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Incidental vs. Integral: Understanding Your Emotions

Interview by: Karen Christensen

Stéphane Côté, Professor of Organizational Behaviour and HR Management at Rotman, discusses how emotional intelligence ('EI') affects decision making.

Your recent research looks at emotionally-intelligent decision making. How do you define ‘emotional intelligence’?

Some of the most critical skills of emotional intelligence (‘EI’) include empathy, which is the ability to understand how other people feel; emotion understanding, which entails identifying the reasons foryour own and other people’s emotions; and regulating your emotions, which involves coping with stress, modifying undesirable emotions and generating desired emotions. Getting rid of anger, for instance, and generating enthusiasm.

We can now measure emotional intelligence, and we know that some people have developed these skills to a greater degree than others. In my research I’m interested in how variations on different aspects of EI relate to how people behave in the workplace. In the case of this particular research, we looked at how EI affects decision making.

In these studies you focused on the ‘emotion understanding’ aspect of EI.  Please explain why.  

My colleague Jeremy Yip (a Rotman PhD graduate) and I felt that this was the most relevant aspect of EI for making good decisions.  That’s because it predicts whether people will fall prey to the effects of incidental emotions that have nothing to do with the decision at hand.  

What are ‘incidental emotions’?

When we make decisions, there are two types of emotions we might feel: incidental and integral.  Incidental emotions are the emotions we carry with us to the decision that have nothing to do with the decision.  For example, the way you feel because you had an extremely frustrating drive to work, or because you had an argument with your partner before leaving for work that morning. Even though incidental emotions come from other sources, they are brought to a decision-making scenario and are experienced as the decision is made.   

For instance, studies show that people have a tendency to allow incidental emotions to influence things like investment decisions. Why?  Because these emotions put us in a certain kind of mental mindset, and when a decision is in front of us, we sometimes have a hard time separating these emotions from the way we feel about the decision itself.  The question we set out to answer was, ‘Does emotional intelligence—and in particular, emotion-understanding ability—prevent a decision maker from being affected by incidental emotions?’

As opposed to incidental emotions, integral emotions are emotions that are caused by the decision itself.  They arrive, for example, when you think about the parameters of the decision or its implications. And these emotions can actually be pretty useful.  If thinking through a decision causes you some anxiety, that is useful information: it might be a sign that you need to be very cautious, and that you should potentially be more risk-averse rather than risk-seeking with the decision.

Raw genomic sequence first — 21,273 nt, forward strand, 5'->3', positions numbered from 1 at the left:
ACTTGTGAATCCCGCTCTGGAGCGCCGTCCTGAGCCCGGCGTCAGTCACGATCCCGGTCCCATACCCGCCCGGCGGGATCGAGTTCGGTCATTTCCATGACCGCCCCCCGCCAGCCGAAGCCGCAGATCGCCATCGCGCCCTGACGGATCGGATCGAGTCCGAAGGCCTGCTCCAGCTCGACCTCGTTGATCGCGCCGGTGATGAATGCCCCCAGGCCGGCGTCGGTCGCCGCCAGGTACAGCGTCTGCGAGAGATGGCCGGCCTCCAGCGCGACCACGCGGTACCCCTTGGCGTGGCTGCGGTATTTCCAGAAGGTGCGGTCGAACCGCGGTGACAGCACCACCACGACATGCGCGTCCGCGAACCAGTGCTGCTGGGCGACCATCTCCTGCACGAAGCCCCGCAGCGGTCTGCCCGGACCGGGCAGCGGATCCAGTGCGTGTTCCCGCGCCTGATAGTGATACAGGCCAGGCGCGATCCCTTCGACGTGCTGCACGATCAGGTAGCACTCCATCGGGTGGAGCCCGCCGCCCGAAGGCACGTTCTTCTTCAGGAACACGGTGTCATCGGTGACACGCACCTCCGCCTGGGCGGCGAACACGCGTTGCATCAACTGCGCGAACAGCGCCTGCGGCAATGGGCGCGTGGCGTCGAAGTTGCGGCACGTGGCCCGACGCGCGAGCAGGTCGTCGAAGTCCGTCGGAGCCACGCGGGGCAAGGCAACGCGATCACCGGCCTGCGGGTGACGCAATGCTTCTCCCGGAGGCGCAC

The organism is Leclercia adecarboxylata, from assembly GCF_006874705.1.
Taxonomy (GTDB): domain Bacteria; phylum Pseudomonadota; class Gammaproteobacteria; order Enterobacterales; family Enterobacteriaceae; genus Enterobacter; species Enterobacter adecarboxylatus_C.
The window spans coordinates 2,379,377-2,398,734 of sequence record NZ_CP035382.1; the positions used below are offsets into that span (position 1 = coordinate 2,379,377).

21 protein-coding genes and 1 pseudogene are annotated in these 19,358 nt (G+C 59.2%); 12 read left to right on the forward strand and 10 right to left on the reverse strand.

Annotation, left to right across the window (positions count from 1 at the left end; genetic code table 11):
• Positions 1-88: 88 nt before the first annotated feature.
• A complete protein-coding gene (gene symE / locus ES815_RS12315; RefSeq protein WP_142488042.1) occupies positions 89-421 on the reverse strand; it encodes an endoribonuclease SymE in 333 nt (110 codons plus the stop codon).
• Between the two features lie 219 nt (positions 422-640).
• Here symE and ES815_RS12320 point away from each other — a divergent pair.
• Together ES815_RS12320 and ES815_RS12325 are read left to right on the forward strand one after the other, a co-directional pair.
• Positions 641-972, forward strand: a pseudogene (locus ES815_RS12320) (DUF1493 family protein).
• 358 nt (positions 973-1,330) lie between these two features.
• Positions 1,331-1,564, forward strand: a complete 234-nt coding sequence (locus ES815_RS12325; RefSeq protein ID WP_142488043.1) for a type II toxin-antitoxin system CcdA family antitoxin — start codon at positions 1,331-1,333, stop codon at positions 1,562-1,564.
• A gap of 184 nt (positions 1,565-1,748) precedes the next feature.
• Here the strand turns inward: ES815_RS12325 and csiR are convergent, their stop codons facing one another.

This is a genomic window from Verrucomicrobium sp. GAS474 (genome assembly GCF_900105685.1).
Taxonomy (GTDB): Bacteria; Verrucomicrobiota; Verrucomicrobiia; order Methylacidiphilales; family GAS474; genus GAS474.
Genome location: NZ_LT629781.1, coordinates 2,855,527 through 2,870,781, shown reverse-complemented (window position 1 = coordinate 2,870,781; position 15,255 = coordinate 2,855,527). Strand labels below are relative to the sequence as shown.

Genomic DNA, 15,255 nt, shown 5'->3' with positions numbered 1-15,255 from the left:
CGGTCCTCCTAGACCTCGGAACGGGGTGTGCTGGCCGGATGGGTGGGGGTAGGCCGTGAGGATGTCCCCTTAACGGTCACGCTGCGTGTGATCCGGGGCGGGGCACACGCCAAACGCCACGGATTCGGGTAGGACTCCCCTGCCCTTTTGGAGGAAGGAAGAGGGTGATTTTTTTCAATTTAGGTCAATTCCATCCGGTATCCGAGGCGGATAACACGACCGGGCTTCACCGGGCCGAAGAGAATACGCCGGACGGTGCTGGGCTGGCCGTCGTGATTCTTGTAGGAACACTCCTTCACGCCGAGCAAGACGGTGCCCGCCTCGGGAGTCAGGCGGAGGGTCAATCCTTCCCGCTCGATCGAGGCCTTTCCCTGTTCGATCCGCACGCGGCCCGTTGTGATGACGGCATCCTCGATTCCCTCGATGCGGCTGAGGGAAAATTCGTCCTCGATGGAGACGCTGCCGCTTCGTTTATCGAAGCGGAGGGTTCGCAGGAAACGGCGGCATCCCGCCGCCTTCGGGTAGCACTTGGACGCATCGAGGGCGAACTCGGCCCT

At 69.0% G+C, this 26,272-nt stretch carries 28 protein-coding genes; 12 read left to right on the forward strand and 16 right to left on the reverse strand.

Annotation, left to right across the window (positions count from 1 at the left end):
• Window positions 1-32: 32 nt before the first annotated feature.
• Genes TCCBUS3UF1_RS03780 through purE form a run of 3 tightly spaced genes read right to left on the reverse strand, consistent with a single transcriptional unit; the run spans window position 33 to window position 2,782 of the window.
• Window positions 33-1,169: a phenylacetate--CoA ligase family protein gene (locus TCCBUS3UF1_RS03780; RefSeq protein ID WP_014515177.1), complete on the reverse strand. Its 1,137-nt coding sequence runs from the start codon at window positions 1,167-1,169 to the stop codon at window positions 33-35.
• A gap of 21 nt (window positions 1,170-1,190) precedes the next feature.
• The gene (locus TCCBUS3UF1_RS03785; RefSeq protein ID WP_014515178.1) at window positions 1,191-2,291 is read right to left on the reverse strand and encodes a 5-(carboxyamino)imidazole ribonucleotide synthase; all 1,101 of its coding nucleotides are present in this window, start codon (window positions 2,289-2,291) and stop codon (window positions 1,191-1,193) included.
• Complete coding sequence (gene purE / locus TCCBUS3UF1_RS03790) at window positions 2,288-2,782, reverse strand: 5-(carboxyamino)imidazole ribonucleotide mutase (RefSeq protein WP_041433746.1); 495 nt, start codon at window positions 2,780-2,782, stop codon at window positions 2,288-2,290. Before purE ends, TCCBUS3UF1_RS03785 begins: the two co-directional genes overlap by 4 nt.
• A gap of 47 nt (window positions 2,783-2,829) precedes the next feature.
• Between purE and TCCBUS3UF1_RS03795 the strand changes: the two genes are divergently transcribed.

You write that, “People develop the ability to understand emotions via multiple processes.”  Please describe how this happens.

Childhood is a sensitive period for the acquisition of these skills, and as a result, there is robust evidence showing that parents play a major role in determining whether somebody is good at understanding where their emotions—and other people’s emotions—come from.  During childhood, whether or not parents use emotional language with their kids—terms like happyangry and sad—and talk about the sources of these emotions, makes a big difference.  Parents can say things like, ‘You are feeling anxious right now because you have that Math test tomorrow or that performance later today, and you’re not sure how you’re going to do.’ Later in life, these kids become better at identifying the cause of their emotions. 

Another source can be knowledge of Psychology.  The extent to which people either take Psychology classes or read about it in books can make them more or less likely develop a toolkit for identifying emotions and their causes.  These people are likely to learn, for example, that the reason they feel anxious about something is that they cannot predict or control what’s going to happen to them.  They learn that people feel anxious when there’s something coming up where the outcome matters for them, and they cannot control or predict what’s going to happen.

What did you discover about the effects of 'incidental anxiety' on risk taking?

We were interested in whether or not emotional intelligence reduces the effects of incidental emotions on the decision you’re about to make.  We wanted to do a strong test of this, so we picked one of the most consistent effects of incidental emotions on decisions. Several studies have shown that if you feel anxiety from your personal life, this affects how much risk you’re willing to take in your work life and your business decisions.  Why?  Because anxiety is a signal that there is potential danger lurking, and that therefore, you should be cautious.